Khaled Hosseini's "The Kite Runner" portrays many issues of conflict. Choose four examples of conflict and discuss how they contribute to the success of the novel.

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Khaled Hosseini's "The Kite Runner" portrays many issues of conflict. Choose four

examples of conflict and discuss how they contribute to the success of the novel.

Khaled Hosseini’s  “The Kite Runner” explores many themes through which internal and external conflicts are portrayed. The conflicts that are depicted is a major facet in developing the main characters and also adds suspense to the story line which overall makes the novel successful. The salient conflicts that are portrayed in the novel consist of Amir’s guilt and search for redemption due to not trying to prevent Hassan’s rape, the relationship between Baba and Amir which is subject to so many fluctuations in love and hate, the different views on religion that arise in the novel, and the constant prejudice against the Hazara’s in Afghanistan.

The conflict of Amir’s search for redemption is articulated in the introduction when Amir says, “it was my past of unatoned sins” and then he alludes to what Rahim Khan said to him “There is a way to be good again.” This indicates to the reader that Amir had perpetrated a sin in his past that he regrets and feels he needs atone for.  His misdemeanor is revealed to the reader after the kite-flying competition when he failed to prevent Hassan’s rape. This leaves Amir scarred with guilt and the first symptoms of the ramification it has on him is perceived when he declares on his first night in Jalalabad “That was the first night I became an insomniac” This highlights that his guilt has surpassed the troubled feeling in his mind and reached a point where it has started to have negative effects on his physical self. The reader is able to commiserate with Amir when he agrees to travel to the war-stricken land of Afghanistan to bring back Sohrab. “I did something I had done twenty-six years earlier: I planted a fistful of crumpled money under the mattress." This sentence displays irony and also shows Amir’s first steps to his pursuit of redemption because the last time Amir planted money under a mattress was out of his selfish reasons but the second time he did it out of benevolence to help the family from their financial crisis. After his fight with Assef Amir states, “My body was broken—just how badly I wouldn’t find out until later—but I felt healed.” This shows that Amir feels that he deserved this as a punishment so he feels  ‘healed’. At the end of the novel, the scene indicates that Amir finds redemption because in the process of saving Sohrab, he was able to forgive himself and as a result, find redemption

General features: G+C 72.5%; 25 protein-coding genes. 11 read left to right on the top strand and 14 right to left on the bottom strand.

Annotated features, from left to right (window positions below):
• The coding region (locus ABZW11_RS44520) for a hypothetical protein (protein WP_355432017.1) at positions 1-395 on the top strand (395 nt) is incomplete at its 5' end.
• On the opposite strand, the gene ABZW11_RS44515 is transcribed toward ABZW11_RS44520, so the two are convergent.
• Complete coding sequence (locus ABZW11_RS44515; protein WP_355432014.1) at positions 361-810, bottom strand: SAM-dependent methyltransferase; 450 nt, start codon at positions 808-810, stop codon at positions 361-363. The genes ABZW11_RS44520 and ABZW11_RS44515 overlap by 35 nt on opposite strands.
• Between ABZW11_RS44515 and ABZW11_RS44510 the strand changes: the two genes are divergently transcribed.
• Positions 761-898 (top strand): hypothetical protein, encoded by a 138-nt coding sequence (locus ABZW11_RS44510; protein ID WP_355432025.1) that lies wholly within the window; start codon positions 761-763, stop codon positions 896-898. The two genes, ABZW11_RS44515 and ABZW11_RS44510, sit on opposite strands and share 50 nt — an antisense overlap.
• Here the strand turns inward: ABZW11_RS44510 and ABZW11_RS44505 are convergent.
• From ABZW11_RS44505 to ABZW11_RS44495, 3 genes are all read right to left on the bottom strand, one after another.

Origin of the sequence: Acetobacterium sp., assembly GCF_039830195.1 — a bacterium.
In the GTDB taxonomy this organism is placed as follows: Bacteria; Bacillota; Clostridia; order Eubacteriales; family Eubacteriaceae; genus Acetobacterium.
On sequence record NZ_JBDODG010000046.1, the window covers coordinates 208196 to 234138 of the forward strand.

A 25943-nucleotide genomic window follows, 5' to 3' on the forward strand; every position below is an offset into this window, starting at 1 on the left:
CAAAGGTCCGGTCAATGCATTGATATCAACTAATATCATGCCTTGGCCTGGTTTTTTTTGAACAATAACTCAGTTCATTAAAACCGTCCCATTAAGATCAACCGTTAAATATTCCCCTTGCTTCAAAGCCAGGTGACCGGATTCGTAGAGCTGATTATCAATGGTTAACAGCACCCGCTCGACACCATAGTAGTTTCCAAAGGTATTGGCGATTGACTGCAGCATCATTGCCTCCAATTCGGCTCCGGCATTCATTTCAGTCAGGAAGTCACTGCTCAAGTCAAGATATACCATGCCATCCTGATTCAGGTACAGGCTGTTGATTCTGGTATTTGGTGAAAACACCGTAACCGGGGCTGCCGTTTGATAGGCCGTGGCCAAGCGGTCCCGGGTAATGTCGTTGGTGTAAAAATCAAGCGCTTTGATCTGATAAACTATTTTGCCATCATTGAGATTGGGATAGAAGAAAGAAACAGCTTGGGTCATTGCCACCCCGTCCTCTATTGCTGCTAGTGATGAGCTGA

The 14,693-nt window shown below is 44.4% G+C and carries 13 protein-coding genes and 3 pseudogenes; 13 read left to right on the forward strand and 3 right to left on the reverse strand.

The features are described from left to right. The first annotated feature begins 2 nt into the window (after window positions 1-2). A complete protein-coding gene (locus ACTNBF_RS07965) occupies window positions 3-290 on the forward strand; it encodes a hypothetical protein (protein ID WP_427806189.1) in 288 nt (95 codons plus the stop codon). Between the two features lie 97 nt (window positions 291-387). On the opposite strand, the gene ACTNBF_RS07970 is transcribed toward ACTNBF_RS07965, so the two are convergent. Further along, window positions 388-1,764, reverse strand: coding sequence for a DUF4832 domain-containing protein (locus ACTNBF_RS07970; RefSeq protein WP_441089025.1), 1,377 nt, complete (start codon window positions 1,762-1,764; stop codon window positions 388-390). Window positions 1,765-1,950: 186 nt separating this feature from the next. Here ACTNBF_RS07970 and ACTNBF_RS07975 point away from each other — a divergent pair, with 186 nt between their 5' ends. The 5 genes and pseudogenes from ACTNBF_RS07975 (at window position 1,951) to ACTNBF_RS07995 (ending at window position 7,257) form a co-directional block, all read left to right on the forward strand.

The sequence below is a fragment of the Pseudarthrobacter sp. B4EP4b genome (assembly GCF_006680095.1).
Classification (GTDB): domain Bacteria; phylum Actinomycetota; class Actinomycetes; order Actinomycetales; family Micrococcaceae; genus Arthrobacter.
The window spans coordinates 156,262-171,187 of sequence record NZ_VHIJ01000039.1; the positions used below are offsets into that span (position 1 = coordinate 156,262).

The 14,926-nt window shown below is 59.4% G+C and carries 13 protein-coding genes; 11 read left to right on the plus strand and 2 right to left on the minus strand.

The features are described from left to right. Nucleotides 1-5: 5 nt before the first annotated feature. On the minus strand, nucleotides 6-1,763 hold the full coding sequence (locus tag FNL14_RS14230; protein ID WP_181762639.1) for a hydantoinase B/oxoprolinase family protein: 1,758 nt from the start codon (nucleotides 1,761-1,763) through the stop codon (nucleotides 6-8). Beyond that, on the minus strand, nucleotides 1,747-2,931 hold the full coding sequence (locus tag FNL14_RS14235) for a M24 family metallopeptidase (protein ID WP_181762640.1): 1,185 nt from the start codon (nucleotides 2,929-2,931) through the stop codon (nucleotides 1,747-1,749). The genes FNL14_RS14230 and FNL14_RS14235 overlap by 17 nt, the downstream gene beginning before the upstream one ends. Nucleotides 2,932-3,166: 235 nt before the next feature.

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The relationship between Amir and Baba is a recurring conflict that gives rise to the first major climax in the novel. Until his adulthood, Amir has a constant desire for Baba’s love and approval. “One time at Ghargha Lake…. He patted Hassan on the back. Even put an arm around his shoulder” Amir feels as though his father loves Hassan more than him so when Baba asked him before their second visit to Ghargha lake, Amir lies and says that Hassan is sick. This suggests to the reader that Amir is jealous of Hassan and Amir didn’t want to ...

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